Anorak News | Website reveals scenes of all theme park ride deaths

Website reveals scenes of all theme park ride deaths

by | 25th, October 2012

WANT to know which theme parks are most likely to bring about your sudden death? No? It kind of kills the thrill, doesn’t it, knowing that the ride might result in your demise. The website has answers.

My most terrifying ride was at Rhyl’s now passed Ocean Beach fun fair. The bar on the roller coaster popped up not long into the ride and the girl sitting next to me gamely hung onto my jacket as I teetered over the cart’s edge. It was horrific.

This website tell us:

Welcome to the world’s most comprehensive source of amusement ride accident reports and related news. is for nonprofit research and educational purposes only. The site has no affiliation with any government agencies, amusement industry organizations, or consumer advocacy groups. Visitors to this site include amusement ride inspectors, operators, supervisors, and maintenance workers whose tasks include accident prevention. For these visitors, and for all visitors associated with the amusement industry, this site is intended to serve as a resource that helps identify circumstances that have either caused or contributed to accidents so that similar circumstances may be avoided. To all visitors, the information at this site is openly reported with the purpose of bringing awareness to the risks associated with amusement rides — an awareness that will translate into a safety-conscious respect for rides and a greater willingness to follow instructions, procedures and warnings.

If that does not put you off riding roller coasters and often shoddy theme park rides, these stories selected from many might:

Wednesday, July 9, 1980 – A 26-year-old male was killed at an amusement park in Missouri when the ride operator of a roller coaster mistakenly assumed that the train in which the victim was riding was empty, and switched the track to direct the train into a service area. The area in which the service track ran through was of low clearance, and the victim’s head got jammed between the back of his seat and an overhead wooden beam

Sunday, April 3, 1983 – A 13-year-old girl was fatally injured while riding the Black Witch roller coaster at Magic Harbor Park in Myrtle Beach, South Carolina. She was ejected from her seat, over the front of the car, and thrown 30 feet into a guardrail. The roller coaster was also known as the Galaxy.

Saturday, July 28, 1984 – At the North Dakota State Fair in Minot, North Dakota, a 9-year-old boy was killed after he fell 30 feet from a looping roller coaster ride. The child sustained multiple injuries, including massive head injuries. The boy fell out of his car when it approached an incline immediately after the looping section of track. It was later concluded that the operator failed to properly secure the boy with the ride’s safety device.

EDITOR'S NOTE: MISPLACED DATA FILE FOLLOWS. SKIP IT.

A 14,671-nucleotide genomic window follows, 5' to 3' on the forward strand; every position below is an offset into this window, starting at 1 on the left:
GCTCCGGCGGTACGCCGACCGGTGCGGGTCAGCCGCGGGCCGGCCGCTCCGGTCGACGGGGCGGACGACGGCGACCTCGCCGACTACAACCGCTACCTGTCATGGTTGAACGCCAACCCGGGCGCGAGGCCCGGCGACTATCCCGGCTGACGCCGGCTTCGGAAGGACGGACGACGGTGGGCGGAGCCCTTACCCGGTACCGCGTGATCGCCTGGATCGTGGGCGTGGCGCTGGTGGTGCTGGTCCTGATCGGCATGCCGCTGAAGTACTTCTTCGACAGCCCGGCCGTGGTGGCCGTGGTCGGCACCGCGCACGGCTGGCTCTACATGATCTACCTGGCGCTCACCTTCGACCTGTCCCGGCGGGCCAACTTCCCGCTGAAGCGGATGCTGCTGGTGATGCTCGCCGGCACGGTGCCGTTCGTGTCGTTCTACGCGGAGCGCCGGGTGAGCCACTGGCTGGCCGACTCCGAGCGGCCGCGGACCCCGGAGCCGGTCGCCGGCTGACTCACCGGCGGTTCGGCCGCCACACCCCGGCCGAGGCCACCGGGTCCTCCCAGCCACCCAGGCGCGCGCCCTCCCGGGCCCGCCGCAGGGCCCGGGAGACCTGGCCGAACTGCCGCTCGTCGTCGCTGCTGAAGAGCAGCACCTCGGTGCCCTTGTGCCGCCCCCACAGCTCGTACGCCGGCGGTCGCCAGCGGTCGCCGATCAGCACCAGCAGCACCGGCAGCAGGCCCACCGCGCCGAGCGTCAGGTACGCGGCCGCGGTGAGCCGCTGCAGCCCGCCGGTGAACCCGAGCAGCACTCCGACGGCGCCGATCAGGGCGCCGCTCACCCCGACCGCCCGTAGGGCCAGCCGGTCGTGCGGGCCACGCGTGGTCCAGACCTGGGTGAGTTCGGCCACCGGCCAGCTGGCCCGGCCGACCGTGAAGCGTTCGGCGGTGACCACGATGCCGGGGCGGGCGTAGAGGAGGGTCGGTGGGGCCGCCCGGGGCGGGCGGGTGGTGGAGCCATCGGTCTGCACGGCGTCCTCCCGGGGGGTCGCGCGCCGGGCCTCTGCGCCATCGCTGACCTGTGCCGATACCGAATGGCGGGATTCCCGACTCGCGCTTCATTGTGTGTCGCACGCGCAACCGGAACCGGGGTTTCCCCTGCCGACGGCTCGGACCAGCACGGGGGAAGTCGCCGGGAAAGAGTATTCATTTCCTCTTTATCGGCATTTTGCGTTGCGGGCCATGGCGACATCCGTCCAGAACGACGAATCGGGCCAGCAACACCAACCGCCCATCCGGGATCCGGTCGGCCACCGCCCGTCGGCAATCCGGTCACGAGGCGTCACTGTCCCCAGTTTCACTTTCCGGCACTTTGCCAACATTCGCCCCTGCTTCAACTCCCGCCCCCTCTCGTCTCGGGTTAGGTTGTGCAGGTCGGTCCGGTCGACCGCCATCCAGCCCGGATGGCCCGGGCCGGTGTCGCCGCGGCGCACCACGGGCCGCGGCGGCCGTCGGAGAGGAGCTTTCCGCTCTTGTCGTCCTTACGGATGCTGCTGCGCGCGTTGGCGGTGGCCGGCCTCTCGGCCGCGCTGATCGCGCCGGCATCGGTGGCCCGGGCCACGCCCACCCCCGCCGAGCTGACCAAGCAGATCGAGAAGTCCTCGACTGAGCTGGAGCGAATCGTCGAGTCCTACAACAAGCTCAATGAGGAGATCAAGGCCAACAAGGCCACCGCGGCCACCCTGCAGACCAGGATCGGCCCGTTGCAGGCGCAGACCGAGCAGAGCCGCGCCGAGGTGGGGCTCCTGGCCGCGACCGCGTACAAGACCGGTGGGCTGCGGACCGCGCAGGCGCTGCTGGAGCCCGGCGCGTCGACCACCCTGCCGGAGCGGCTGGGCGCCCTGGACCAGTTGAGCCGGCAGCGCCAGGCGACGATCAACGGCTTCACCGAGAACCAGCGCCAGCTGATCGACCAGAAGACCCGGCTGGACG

February 24, 2012 – At Hopi Hari theme park in São Paulo, Brazil, a 14-year-old girl was killed after falling 80-90 feet from a drop tower named “La Tour Eiffel.”
“La Tour Eiffel” features cars which are hoisted to the top of a 224-foot tall tower and then drop 129 feet, reaching speeds of near 60 miles per hour. The cars are floorless, open-air cabins, and allow the riders’ legs to dangle beneath them throughout the ride. Electromagnetic brakes bring the cars to a gradual stop at the base of the tower.

According to early reports from witnesses, the girl fell forward as the car was in free fall, and landed face down on the pavement at the base of the tower. She died as she was being rushed to a local hospital.

The ride has been shut down indefinitely while police investigate the accident.

In 1999, a twelve-year-old boy was killed after he fell out of a similar ride at Paramount’s Great America theme park in Santa Clara, California. The cause of that accident was never determined.

July 8, 2012 – At Whiteland Raceway Park in Whiteland, Indiana, a 19-year-old woman was partially scalped when her hair got caught in the axle of a go-kart. She was hospitalized with multiple skull fractures.

Always obey the rules – never stand up:

Saturday, May 16, 1987 – During a ride on a roller coaster in New Jersey, a 33-year-old man left his safety restraint, stood up, and leaned outside of his car. His head struck an object. He sustained a fatal head injury and died seven weeks later from complications resulting from the accident.

Sunday, April 30, 1989 – A 6-year-old boy died in an accident in Farmington, Utah after being struck by a roller coaster car which he had fallen from. The boy attempted to vacate his compartment after the ride had come to a stop past the normal boarding area. The operator decided to send the train around the track again, and as the ride restarted, the boy fell to the ground, which was less than four feet beneath the track. He climbed back up through the track and was struck by the car as it returned. Apparently, the operator could not have stopped the ride once the train had reached the top of the incline, as the ride was gravity-driven.

Monday, June 2, 1997 – A 17-year-old girl was killed and 32 teenagers were injured when a water slide collapsed at Waterworld USA park in Concord, California. A group of high school seniors celebrating their graduation ignored a lifeguard’s warning and rushed past him in an attempt to slide down the ride all together. The combined weight of the students exceeded the original design load by 4 times, and a section of the ride, a Banzai Pipeline water slide, collapsed. Some riders fell from heights of 30 feet. The students admitted that they were trying to break the school record for the largest number of students riding the slide at one time.

Family package it is, then…


Posted: 25th, October 2012 | In: The Consumer Comment | TrackBack | Permalink